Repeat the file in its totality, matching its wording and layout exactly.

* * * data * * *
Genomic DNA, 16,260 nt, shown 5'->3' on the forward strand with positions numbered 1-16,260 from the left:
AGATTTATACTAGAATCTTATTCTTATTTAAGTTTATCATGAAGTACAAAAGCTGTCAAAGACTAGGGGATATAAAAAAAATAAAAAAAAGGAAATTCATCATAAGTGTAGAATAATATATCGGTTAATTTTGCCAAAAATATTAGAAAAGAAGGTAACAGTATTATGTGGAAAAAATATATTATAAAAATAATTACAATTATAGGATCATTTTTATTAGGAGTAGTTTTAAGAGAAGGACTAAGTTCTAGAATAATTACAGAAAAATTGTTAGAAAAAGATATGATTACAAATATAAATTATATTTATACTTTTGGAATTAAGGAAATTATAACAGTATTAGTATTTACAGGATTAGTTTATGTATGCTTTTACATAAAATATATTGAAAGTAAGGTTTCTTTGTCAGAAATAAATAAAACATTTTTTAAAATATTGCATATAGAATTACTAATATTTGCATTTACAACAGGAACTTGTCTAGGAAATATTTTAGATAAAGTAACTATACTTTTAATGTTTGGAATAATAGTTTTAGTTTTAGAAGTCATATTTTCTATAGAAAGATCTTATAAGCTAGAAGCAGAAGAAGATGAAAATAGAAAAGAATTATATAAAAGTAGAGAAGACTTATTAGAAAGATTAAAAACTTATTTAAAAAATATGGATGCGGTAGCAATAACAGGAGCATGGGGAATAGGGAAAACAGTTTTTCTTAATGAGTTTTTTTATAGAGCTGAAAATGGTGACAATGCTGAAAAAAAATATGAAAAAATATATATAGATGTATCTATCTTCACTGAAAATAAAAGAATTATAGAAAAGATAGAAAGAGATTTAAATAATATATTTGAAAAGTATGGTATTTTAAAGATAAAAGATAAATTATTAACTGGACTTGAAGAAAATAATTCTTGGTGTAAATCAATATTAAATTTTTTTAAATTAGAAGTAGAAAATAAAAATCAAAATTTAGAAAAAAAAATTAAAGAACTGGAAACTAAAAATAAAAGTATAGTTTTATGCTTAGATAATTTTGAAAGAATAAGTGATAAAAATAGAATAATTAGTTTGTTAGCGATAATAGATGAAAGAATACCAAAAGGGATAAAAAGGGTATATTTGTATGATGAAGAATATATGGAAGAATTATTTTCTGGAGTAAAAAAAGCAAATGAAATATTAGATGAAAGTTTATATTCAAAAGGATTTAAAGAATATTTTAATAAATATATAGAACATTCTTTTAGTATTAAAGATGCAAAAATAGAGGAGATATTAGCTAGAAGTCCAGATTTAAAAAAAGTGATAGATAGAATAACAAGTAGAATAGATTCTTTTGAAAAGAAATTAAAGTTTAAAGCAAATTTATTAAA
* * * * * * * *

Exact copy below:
Genomic DNA, 16,260 nt, shown 5'->3' on the forward strand with positions numbered 1-16,260 from the left:
AGATTTATACTAGAATCTTATTCTTATTTAAGTTTATCATGAAGTACAAAAGCTGTCAAAGACTAGGGGATATAAAAAAAATAAAAAAAAGGAAATTCATCATAAGTGTAGAATAATATATCGGTTAATTTTGCCAAAAATATTAGAAAAGAAGGTAACAGTATTATGTGGAAAAAATATATTATAAAAATAATTACAATTATAGGATCATTTTTATTAGGAGTAGTTTTAAGAGAAGGACTAAGTTCTAGAATAATTACAGAAAAATTGTTAGAAAAAGATATGATTACAAATATAAATTATATTTATACTTTTGGAATTAAGGAAATTATAACAGTATTAGTATTTACAGGATTAGTTTATGTATGCTTTTACATAAAATATATTGAAAGTAAGGTTTCTTTGTCAGAAATAAATAAAACATTTTTTAAAATATTGCATATAGAATTACTAATATTTGCATTTACAACAGGAACTTGTCTAGGAAATATTTTAGATAAAGTAACTATACTTTTAATGTTTGGAATAATAGTTTTAGTTTTAGAAGTCATATTTTCTATAGAAAGATCTTATAAGCTAGAAGCAGAAGAAGATGAAAATAGAAAAGAATTATATAAAAGTAGAGAAGACTTATTAGAAAGATTAAAAACTTATTTAAAAAATATGGATGCGGTAGCAATAACAGGAGCATGGGGAATAGGGAAAACAGTTTTTCTTAATGAGTTTTTTTATAGAGCTGAAAATGGTGACAATGCTGAAAAAAAATATGAAAAAATATATATAGATGTATCTATCTTCACTGAAAATAAAAGAATTATAGAAAAGATAGAAAGAGATTTAAATAATATATTTGAAAAGTATGGTATTTTAAAGATAAAAGATAAATTATTAACTGGACTTGAAGAAAATAATTCTTGGTGTAAATCAATATTAAATTTTTTTAAATTAGAAGTAGAAAATAAAAATCAAAATTTAGAAAAAAAAATTAAAGAACTGGAAACTAAAAATAAAAGTATAGTTTTATGCTTAGATAATTTTGAAAGAATAAGTGATAAAAATAGAATAATTAGTTTGTTAGCGATAATAGATGAAAGAATACCAAAAGGGATAAAAAGGGTATATTTGTATGATGAAGAATATATGGAAGAATTATTTTCTGGAGTAAAAAAAGCAAATGAAATATTAGATGAAAGTTTATATTCAAAAGGATTTAAAGAATATTTTAATAAATATATAGAACATTCTTTTAGTATTAAAGATGCAAAAATAGAGGAGATATTAGCTAGAAGTCCAGATTTAAAAAAAGTGATAGATAGAATAACAAGTAGAATAGATTCTTTTGAAAAGAAATTAAAGTTTAAAGCAAATTTATTAAA